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JERSEY BOYS *** 1/2 The August Wilson Theatre, 245 W. 52nd St.; (212) 239-6200.

WE'VE had Buddy Holly, Lieber & Stoller, ABBA, Elvis, the Beach Boys and John Lennon - and now, opening last night at the Au gust Wilson Theatre, we have a bio-musical on that resilient, all but amorphous group, the Four Seasons.

And, believe it not, it's terrific - with a young John Lloyd Young singing the bleating, stratospheric doo-wop of the hard-driving Frankie Valli in a way that rivals Frankie Valli.

But that's not even the best part.

It's a Broadway commonplace that the most important thing about a musical is the book - but no one goes out singing the book, so it's a commonplace often forgotten.

Then comes a show like "Jersey Boys," with a book, by Broadway newcomers Marshall Brickman (Woody Allen's one-time co-writer) and Rick Elice, that's as tight and absorbing as an Arthur Miller play, whipped up by director Des McAnuff into a controlled rock frenzy. That's when you realize just what a book can do. A glitzy, sleight-of-hand staging never hurt, either.

The show is simply the complex story of a pop group, with its ups and downs, tensions and battles. The Four Seasons, after all, are one of the few groups that withstood the British invasion of the mid-'60s.

The story, and more especially the treatment, lends itself to the telling and the staging, which seamlessly combines the flashy elements of rock concerts with the straightforward narrative.

It's an engrossing tale of doggedly deserved blue-collar success, painted and tainted with the overtones of personal ambition, plus the occasional stealthy undertones of mob involvement. After all, we're talking New Jersey here!

The musical is helped by the Beatles-like intrigue of the four fascinating principal players.

The group's fortunes, as the show graphically depicts via Michael Clark's stylish projections of Roy Lichtenstein-style cartoons, actually followed the pattern of spring, summer, autumn and winter.

Bookwriters Brickman and Elice have taken a few poetic liberties and made some strategic omissions in tracing the group's from its Jersey street-corner aspirations to the group's 1990 induction into the Rock and Roll Hall of Fame, but the show holds together like glue on parchment.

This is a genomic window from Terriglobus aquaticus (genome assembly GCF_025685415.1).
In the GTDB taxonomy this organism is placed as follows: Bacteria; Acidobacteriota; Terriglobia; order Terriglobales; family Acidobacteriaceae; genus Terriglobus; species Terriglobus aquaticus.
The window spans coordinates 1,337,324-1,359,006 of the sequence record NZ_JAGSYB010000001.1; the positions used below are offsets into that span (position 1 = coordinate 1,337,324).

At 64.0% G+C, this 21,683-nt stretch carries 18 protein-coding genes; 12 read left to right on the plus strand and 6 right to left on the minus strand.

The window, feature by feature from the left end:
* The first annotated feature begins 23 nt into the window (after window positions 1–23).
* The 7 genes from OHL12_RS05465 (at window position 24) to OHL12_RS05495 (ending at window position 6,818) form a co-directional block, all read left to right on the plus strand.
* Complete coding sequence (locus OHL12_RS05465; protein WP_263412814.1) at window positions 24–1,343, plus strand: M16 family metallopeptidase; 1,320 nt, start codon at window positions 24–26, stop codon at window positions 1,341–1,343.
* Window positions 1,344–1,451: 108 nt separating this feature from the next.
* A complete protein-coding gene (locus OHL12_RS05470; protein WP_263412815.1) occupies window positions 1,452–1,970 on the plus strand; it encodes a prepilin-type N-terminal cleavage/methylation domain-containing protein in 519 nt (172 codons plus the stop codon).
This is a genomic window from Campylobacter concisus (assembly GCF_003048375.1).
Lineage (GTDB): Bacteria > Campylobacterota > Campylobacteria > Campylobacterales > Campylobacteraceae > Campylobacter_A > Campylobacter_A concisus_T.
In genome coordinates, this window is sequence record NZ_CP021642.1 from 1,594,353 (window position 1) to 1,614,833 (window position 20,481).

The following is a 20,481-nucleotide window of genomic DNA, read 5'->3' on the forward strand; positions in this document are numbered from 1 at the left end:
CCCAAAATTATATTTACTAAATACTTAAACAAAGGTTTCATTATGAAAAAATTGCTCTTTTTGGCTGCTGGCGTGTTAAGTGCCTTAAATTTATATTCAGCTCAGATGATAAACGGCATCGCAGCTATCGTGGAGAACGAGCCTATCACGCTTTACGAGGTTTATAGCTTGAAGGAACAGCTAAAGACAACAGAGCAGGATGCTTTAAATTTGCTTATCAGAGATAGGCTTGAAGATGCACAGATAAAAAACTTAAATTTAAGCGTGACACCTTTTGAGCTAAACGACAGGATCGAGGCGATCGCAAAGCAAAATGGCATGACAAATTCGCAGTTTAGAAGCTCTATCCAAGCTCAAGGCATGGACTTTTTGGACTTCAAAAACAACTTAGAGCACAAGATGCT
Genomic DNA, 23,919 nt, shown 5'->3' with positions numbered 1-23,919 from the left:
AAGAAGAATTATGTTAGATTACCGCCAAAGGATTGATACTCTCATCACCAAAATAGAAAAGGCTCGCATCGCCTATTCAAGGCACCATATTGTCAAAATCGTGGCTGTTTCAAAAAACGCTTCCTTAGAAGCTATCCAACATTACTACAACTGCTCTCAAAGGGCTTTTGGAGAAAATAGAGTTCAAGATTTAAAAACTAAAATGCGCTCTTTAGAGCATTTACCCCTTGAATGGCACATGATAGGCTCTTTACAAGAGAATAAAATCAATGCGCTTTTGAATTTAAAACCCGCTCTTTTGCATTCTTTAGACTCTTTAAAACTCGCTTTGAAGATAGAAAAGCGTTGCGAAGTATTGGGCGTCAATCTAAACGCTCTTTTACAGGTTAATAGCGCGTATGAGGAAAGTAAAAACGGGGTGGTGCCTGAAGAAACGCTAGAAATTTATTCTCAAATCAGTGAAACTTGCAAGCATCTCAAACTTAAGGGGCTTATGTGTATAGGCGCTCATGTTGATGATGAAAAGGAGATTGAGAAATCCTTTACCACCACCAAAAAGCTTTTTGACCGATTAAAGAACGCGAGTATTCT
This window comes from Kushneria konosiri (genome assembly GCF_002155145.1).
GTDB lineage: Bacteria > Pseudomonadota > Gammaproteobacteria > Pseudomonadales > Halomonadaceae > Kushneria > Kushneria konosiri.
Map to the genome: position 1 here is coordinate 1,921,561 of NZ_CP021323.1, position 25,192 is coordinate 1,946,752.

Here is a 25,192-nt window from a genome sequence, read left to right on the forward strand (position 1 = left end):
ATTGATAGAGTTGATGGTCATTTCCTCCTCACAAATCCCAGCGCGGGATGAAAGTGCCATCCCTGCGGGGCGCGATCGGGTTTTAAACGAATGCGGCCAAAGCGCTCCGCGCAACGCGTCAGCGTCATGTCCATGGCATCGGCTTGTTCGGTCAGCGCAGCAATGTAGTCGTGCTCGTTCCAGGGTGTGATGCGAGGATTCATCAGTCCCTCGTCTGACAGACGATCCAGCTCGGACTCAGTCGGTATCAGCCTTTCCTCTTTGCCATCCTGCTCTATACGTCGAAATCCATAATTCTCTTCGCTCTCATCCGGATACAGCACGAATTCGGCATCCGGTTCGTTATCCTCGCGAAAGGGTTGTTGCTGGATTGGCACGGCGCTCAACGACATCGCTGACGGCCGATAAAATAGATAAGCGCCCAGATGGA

And then there's the music, mostly by Bob Gaudio with lyrics by the group's main producer, Bob Crewe - such great early-'60s standards as "Sherry," "Big Girls Don't Cry," "Walk Like a Man" and Valli's later big solo comeback number, "Can't Take My Eyes Off of You."

The cast is plain wonderful - many of them coming from director McAnuff's original tryout of the show at his La Jolla Playhouse.

Young, as Valli, acts with the kind of conviction you'd expect from a John Turturro, and he sings his high-pitched heart out. But the other guys also score beautifully.

A slick Christian Hoff provides Tommy DeVito with all the right wiseguy attitude, and J. Robert Spencer offers a wry balance as the reserved, almost taciturn Nick Massi, who terms himself the group's Ringo.

Completing the quartet is Daniel Reichard, who, with his shy reticence, seems perfect as Bob Gaudio.

With its vibrant choreography by Sergio Trujillo, its imaginative settings by Klara Zieglerova, spot-on costumes by Jess Goldstein and arena-style lighting by Howell Binkley, "Jersey Boys" is no nostalgic stroll down rock's Memory Lane.

It's a show still dynamically alive in music while, as a drama, it catches the very texture, almost the actual smell, of its time.

Copyright 2004 NYP Holdings, Inc. All rights reserved.

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